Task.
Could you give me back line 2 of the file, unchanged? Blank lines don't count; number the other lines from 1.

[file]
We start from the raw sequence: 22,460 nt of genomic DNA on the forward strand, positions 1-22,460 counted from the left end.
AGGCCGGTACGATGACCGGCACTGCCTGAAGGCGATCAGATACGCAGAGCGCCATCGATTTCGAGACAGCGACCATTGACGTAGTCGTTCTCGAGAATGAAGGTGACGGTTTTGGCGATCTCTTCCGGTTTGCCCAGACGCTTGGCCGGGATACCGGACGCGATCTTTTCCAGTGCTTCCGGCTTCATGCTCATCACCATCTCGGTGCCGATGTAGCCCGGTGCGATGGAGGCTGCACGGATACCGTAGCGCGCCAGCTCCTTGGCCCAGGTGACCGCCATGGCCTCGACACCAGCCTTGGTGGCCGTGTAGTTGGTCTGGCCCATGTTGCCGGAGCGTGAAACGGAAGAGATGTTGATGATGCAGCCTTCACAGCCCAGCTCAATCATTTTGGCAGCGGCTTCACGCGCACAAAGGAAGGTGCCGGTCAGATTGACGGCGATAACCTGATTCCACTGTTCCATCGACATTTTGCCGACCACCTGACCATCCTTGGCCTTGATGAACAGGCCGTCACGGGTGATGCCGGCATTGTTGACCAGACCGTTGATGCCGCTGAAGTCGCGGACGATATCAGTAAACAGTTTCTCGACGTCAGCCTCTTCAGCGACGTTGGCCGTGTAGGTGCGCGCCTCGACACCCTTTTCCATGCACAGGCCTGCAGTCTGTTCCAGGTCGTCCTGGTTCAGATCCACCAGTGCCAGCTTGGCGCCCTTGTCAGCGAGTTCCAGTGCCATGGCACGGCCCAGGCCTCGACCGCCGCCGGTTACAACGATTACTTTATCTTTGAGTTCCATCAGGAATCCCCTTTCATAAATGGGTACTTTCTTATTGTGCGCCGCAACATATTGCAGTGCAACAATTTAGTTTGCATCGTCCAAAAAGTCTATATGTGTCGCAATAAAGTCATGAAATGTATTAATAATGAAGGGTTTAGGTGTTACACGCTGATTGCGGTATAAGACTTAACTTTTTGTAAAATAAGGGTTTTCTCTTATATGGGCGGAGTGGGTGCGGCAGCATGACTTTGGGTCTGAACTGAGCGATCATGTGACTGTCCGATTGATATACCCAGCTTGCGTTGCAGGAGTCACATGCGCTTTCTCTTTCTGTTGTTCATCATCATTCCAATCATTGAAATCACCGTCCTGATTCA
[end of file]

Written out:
AGGCCGGTACGATGACCGGCACTGCCTGAAGGCGATCAGATACGCAGAGCGCCATCGATTTCGAGACAGCGACCATTGACGTAGTCGTTCTCGAGAATGAAGGTGACGGTTTTGGCGATCTCTTCCGGTTTGCCCAGACGCTTGGCCGGGATACCGGACGCGATCTTTTCCAGTGCTTCCGGCTTCATGCTCATCACCATCTCGGTGCCGATGTAGCCCGGTGCGATGGAGGCTGCACGGATACCGTAGCGCGCCAGCTCCTTGGCCCAGGTGACCGCCATGGCCTCGACACCAGCCTTGGTGGCCGTGTAGTTGGTCTGGCCCATGTTGCCGGAGCGTGAAACGGAAGAGATGTTGATGATGCAGCCTTCACAGCCCAGCTCAATCATTTTGGCAGCGGCTTCACGCGCACAAAGGAAGGTGCCGGTCAGATTGACGGCGATAACCTGATTCCACTGTTCCATCGACATTTTGCCGACCACCTGACCATCCTTGGCCTTGATGAACAGGCCGTCACGGGTGATGCCGGCATTGTTGACCAGACCGTTGATGCCGCTGAAGTCGCGGACGATATCAGTAAACAGTTTCTCGACGTCAGCCTCTTCAGCGACGTTGGCCGTGTAGGTGCGCGCCTCGACACCCTTTTCCATGCACAGGCCTGCAGTCTGTTCCAGGTCGTCCTGGTTCAGATCCACCAGTGCCAGCTTGGCGCCCTTGTCAGCGAGTTCCAGTGCCATGGCACGGCCCAGGCCTCGACCGCCGCCGGTTACAACGATTACTTTATCTTTGAGTTCCATCAGGAATCCCCTTTCATAAATGGGTACTTTCTTATTGTGCGCCGCAACATATTGCAGTGCAACAATTTAGTTTGCATCGTCCAAAAAGTCTATATGTGTCGCAATAAAGTCATGAAATGTATTAATAATGAAGGGTTTAGGTGTTACACGCTGATTGCGGTATAAGACTTAACTTTTTGTAAAATAAGGGTTTTCTCTTATATGGGCGGAGTGGGTGCGGCAGCATGACTTTGGGTCTGAACTGAGCGATCATGTGACTGTCCGATTGATATACCCAGCTTGCGTTGCAGGAGTCACATGCGCTTTCTCTTTCTGTTGTTCATCATCATTCCAATCATTGAAATCACCGTCCTGATTCA